Speaking of workshops, they are truly amazing experiences beyond the educational part. We have attended, hosted and helped at workshops and they are really fun and always seem to be attended by really awesome people. It feels like summer camp for adults. The evening bonfires are such a great opportunity to throw around ideas and share dreams. We always leave feeling inspired and having made lifelong friends.

-What do you love about the house?

The natural lighting of the Applegate Cottage is wonderful.

One of the best features of the Applegate House is the ample natural light. There are large windows on three sides of the living space and because the living space is a relatively small area, daylight penetrates all the way into the room. We rarely turn on the lights during the day.

Another great feature is that the eaves regulate solar gain so that in the summer, most of the direct sunlight is shaded and the house stays cool.

Of course, as is the case with most straw bale homes, it is well insulated: cozy in the winter and a pleasant refuge in the summer heat.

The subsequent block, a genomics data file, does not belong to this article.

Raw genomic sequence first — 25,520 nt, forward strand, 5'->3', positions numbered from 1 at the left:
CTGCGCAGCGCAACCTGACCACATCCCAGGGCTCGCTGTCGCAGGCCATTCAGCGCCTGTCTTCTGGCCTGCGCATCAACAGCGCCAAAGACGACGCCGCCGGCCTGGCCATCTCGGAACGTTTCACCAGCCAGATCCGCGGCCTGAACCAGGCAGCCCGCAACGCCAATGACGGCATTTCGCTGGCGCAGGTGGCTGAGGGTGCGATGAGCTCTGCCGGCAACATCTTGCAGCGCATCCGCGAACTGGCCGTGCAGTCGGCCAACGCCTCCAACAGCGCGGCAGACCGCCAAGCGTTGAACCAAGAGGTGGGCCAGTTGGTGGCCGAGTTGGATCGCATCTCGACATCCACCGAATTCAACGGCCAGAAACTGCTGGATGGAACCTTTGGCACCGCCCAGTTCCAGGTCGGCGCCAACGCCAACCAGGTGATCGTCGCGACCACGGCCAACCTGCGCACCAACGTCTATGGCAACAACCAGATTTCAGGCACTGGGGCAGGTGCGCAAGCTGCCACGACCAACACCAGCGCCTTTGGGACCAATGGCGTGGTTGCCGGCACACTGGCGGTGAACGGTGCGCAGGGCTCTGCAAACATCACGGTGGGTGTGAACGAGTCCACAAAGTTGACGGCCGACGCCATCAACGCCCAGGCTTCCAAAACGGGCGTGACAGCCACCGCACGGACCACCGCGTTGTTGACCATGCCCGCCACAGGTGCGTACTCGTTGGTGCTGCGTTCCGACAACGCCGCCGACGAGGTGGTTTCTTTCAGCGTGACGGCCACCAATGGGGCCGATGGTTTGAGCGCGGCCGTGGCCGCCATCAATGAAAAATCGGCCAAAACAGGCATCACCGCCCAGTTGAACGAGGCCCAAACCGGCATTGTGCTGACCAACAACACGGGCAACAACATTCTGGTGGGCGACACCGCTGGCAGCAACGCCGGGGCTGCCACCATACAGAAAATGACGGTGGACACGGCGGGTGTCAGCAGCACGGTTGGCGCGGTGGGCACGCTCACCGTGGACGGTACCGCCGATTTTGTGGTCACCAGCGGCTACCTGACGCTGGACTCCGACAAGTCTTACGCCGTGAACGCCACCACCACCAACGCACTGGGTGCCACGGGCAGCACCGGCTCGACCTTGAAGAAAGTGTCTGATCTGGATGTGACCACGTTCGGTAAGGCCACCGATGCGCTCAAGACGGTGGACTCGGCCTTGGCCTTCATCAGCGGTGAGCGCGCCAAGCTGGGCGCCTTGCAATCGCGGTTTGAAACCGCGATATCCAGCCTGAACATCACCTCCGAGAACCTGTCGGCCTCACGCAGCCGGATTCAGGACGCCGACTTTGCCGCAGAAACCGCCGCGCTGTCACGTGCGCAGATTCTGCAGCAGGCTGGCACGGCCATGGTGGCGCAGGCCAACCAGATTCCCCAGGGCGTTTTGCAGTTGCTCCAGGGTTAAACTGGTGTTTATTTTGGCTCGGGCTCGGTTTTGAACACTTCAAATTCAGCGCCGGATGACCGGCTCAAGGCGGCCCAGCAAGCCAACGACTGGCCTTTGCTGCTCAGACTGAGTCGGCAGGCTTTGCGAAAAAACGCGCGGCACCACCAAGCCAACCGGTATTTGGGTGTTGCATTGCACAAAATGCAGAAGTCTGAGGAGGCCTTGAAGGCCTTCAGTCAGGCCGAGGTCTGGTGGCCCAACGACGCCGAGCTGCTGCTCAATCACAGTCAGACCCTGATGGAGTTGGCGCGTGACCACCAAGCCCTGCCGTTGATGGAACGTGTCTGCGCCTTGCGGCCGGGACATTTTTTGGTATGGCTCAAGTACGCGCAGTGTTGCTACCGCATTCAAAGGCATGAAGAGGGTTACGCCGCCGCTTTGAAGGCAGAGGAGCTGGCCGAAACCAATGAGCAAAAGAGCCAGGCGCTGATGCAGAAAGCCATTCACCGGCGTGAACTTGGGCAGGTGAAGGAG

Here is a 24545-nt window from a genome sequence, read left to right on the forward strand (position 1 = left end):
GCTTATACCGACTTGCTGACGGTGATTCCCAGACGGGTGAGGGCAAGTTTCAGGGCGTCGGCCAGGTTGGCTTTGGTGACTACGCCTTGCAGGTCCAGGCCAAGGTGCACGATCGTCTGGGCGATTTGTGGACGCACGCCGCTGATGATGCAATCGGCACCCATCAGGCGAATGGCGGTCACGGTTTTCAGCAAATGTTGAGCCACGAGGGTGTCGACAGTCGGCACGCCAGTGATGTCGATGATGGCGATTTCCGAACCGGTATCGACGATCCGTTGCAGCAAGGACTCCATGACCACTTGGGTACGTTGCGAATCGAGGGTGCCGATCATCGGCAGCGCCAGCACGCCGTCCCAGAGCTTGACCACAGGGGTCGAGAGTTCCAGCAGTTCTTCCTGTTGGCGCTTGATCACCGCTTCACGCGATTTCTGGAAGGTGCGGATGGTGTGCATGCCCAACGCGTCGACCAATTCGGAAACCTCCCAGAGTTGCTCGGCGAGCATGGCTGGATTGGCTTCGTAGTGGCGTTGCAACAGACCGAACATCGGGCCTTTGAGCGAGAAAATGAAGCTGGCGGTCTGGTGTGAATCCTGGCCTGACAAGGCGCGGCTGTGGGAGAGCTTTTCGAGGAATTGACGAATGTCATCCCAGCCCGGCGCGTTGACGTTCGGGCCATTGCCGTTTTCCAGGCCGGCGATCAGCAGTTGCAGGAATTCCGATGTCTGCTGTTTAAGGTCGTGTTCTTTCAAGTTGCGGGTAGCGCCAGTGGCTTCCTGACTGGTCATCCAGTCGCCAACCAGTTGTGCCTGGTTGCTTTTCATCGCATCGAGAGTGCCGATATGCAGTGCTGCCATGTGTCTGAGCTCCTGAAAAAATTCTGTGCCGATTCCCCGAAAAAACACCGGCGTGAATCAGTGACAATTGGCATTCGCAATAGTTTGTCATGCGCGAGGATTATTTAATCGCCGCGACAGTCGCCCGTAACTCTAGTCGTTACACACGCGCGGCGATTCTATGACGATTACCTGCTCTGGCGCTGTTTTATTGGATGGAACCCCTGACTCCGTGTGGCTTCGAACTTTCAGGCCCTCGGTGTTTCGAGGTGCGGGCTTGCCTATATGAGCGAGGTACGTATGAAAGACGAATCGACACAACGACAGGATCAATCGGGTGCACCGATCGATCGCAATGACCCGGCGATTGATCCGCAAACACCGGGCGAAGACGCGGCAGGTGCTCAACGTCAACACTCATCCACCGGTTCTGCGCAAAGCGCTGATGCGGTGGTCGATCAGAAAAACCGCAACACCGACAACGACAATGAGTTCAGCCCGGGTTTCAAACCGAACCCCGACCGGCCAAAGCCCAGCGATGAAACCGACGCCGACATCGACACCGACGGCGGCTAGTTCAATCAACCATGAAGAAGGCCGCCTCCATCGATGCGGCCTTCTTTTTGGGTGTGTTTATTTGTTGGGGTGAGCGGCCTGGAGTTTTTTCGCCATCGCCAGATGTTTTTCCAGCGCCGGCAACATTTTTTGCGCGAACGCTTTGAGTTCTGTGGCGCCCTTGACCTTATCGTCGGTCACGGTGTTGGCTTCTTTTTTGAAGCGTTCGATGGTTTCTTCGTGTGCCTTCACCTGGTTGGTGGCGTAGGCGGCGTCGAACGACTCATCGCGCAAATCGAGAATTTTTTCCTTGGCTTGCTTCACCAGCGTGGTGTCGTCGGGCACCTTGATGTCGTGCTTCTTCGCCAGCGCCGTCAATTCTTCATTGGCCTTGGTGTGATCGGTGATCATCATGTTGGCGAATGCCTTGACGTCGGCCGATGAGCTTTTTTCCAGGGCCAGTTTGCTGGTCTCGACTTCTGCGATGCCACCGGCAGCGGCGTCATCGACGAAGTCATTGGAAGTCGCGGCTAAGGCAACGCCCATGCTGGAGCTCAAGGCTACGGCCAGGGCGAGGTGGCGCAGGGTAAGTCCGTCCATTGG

Also, we love how straw bale homes, in general, have such organic and sculptural interior walls, especially around windows and doors. The round window above the front door always gets compliments.

We made a few changes to the stock Applegate plans that I think make the house much better for us. We love to cook, so having decent kitchen space was important. We bumped the south wall of the house out 3 more feet, which gives us significantly more counter space. We also added a small mechanical room to the west of the bathroom, moving the water heater in there. This room also houses the storage tank for the solar water heating system.